The logic of this ascent which takes you to larger and larger dimensions from individuality to family, family to nation, etc., takes you to a still larger thing called the Self – a Self which is larger than the whole universe itself. For the sake of that universal Self, you may renounce the whole humanity, but not until that realisation comes, not until that feeling arises, not until you understand the meaning. Otherwise, you will be a very, very foolish person to think that you have renounced family, humanity, nation and all that, and you have nothing to do with anybody.

Very careful you have to be when you think that you are a religious man. Don’t be foolish; don’t be hasty. The mind can trick you in one second and put you down on a lower pedestal. Though you may have thought you have renounced your family and have nothing to do with your parents, etc., what have you renounced? You have only cut off a social connection; but religion is not social. Again to repeat the very, very important aspect of religion: Religion is the rise of the spiritual character of your personality by degrees; it is not a social association or a dissociation. Until this spirit has been understood, religion has not been understood.

Now we come to renunciation, the point where we began. What is religious renunciation or asceticism – putting on a cloth, entering a church, a chapel, a temple, a cave? Nothing of the kind is religion. Renunciation is the rising into a higher category of quality, and thereby automatically the lower category is renounced. The larger includes the lower, and therefore, it is absorbed in the characteristics of the higher. Hence, the lower is spontaneously renounced. The world is smaller than the Self. The Self is not smaller than the universe. But when you look at yourself, you may look very small.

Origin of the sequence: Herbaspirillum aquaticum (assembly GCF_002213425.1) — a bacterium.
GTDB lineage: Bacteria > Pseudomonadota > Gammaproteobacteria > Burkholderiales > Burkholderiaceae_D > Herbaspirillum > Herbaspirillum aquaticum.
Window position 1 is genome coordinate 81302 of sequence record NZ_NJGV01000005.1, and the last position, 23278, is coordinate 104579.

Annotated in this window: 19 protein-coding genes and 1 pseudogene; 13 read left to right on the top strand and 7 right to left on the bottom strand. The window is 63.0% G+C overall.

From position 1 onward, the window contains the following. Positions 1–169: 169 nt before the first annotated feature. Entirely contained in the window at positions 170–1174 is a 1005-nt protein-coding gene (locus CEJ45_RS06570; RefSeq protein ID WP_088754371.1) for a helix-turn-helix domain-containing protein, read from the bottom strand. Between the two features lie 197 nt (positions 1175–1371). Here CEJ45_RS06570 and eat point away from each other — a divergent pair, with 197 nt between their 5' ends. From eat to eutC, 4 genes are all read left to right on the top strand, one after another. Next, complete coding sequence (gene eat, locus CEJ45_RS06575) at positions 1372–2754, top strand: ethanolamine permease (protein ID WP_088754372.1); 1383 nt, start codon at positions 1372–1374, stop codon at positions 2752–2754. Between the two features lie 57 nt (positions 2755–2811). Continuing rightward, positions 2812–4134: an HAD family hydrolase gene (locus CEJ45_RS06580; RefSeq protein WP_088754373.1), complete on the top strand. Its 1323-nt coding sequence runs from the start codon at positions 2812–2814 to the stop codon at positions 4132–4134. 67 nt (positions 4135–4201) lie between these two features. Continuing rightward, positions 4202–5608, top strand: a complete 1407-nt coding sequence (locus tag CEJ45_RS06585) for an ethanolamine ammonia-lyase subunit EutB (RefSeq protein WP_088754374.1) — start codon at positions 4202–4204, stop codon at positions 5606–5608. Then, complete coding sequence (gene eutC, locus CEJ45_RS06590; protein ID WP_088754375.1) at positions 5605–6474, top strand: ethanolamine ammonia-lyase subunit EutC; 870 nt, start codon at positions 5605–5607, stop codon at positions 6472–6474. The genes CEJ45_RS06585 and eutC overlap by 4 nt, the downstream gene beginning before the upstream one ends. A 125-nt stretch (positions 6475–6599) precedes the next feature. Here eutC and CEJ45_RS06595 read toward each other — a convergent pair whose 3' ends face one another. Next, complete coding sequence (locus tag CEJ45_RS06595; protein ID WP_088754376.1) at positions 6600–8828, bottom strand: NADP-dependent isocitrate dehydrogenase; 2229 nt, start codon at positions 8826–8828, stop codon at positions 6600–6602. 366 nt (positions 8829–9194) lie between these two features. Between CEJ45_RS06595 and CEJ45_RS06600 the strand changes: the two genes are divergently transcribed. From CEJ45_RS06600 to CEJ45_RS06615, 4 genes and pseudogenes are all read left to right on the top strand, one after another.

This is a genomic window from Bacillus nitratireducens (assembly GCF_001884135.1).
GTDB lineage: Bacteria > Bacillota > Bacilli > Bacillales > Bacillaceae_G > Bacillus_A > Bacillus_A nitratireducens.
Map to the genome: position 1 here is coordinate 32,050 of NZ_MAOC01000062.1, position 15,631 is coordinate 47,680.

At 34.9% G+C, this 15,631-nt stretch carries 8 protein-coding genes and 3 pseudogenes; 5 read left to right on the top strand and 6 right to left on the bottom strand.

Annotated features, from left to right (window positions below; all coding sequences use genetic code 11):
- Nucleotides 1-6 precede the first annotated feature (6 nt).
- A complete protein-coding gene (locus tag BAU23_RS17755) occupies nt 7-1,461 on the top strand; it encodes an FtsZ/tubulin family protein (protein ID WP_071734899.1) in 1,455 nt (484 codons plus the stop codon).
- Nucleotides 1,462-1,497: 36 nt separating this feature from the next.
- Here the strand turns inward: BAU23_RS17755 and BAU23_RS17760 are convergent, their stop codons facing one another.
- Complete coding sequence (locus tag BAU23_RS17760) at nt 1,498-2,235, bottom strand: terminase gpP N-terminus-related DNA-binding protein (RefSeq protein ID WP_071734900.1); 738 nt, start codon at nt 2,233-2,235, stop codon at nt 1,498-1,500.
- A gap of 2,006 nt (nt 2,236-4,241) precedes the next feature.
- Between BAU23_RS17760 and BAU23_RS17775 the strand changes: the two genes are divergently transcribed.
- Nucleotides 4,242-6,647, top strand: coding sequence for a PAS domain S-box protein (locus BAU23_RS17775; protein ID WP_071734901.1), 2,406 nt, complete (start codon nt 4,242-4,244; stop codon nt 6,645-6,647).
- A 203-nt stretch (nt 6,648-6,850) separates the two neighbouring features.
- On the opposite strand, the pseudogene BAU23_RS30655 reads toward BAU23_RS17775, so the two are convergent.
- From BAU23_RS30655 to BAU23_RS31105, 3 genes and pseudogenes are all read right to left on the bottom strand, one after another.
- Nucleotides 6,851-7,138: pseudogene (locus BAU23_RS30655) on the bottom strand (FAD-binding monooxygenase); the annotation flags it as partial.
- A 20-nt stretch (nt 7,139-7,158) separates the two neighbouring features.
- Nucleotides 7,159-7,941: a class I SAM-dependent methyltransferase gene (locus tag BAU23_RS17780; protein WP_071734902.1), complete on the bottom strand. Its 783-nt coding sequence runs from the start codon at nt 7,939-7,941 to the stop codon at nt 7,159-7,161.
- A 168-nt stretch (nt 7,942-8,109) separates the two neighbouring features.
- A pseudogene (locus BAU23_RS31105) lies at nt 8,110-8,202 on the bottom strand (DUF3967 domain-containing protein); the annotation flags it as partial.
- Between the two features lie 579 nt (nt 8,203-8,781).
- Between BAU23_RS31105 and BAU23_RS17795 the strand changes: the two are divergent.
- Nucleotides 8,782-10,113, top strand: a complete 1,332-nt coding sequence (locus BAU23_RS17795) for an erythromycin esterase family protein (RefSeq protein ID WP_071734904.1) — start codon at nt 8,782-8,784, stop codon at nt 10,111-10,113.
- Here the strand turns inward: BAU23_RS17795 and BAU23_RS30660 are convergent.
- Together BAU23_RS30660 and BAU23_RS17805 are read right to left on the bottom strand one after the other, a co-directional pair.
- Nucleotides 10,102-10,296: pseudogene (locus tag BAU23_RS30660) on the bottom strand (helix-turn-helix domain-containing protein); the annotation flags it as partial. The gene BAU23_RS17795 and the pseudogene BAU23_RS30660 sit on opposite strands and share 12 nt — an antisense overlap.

Religion cannot be seen with the eyes. You can see only people and the world. Religion is a spirit that you entertain in your consciousness, and not something which you see with the eyes or grasp with your hands. This spirit of religion will explain the spirit of renunciation. Hence, when the spirit is absent, when you stick to the letter and not to the spirit, the letter can kill and the spirit may be completely lost sight of.